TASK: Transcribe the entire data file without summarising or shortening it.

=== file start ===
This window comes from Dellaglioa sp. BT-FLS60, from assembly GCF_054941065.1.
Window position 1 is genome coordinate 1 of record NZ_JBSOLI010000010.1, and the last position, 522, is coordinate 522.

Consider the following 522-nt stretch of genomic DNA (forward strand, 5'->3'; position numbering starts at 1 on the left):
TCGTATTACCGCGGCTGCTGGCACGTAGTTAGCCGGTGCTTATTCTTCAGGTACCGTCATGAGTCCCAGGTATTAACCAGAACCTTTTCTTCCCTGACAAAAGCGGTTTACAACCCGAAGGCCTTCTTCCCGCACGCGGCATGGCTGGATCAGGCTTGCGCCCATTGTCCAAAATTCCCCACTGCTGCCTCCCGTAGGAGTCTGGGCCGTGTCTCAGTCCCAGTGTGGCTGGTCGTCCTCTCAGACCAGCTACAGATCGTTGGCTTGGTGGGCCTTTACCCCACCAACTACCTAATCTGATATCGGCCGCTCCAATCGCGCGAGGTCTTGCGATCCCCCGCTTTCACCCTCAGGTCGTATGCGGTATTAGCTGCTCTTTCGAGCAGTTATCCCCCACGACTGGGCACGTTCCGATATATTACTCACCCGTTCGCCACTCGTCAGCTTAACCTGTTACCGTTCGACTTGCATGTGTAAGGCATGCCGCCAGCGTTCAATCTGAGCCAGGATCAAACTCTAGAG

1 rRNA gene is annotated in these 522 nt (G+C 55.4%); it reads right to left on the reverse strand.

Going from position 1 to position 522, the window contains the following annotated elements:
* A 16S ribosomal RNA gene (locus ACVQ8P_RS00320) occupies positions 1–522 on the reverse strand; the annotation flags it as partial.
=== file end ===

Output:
This window comes from Dellaglioa sp. BT-FLS60, from assembly GCF_054941065.1.
Window position 1 is genome coordinate 1 of record NZ_JBSOLI010000010.1, and the last position, 522, is coordinate 522.

Consider the following 522-nt stretch of genomic DNA (forward strand, 5'->3'; position numbering starts at 1 on the left):
TCGTATTACCGCGGCTGCTGGCACGTAGTTAGCCGGTGCTTATTCTTCAGGTACCGTCATGAGTCCCAGGTATTAACCAGAACCTTTTCTTCCCTGACAAAAGCGGTTTACAACCCGAAGGCCTTCTTCCCGCACGCGGCATGGCTGGATCAGGCTTGCGCCCATTGTCCAAAATTCCCCACTGCTGCCTCCCGTAGGAGTCTGGGCCGTGTCTCAGTCCCAGTGTGGCTGGTCGTCCTCTCAGACCAGCTACAGATCGTTGGCTTGGTGGGCCTTTACCCCACCAACTACCTAATCTGATATCGGCCGCTCCAATCGCGCGAGGTCTTGCGATCCCCCGCTTTCACCCTCAGGTCGTATGCGGTATTAGCTGCTCTTTCGAGCAGTTATCCCCCACGACTGGGCACGTTCCGATATATTACTCACCCGTTCGCCACTCGTCAGCTTAACCTGTTACCGTTCGACTTGCATGTGTAAGGCATGCCGCCAGCGTTCAATCTGAGCCAGGATCAAACTCTAGAG

1 rRNA gene is annotated in these 522 nt (G+C 55.4%); it reads right to left on the reverse strand.

Going from position 1 to position 522, the window contains the following annotated elements:
* A 16S ribosomal RNA gene (locus ACVQ8P_RS00320) occupies positions 1–522 on the reverse strand; the annotation flags it as partial.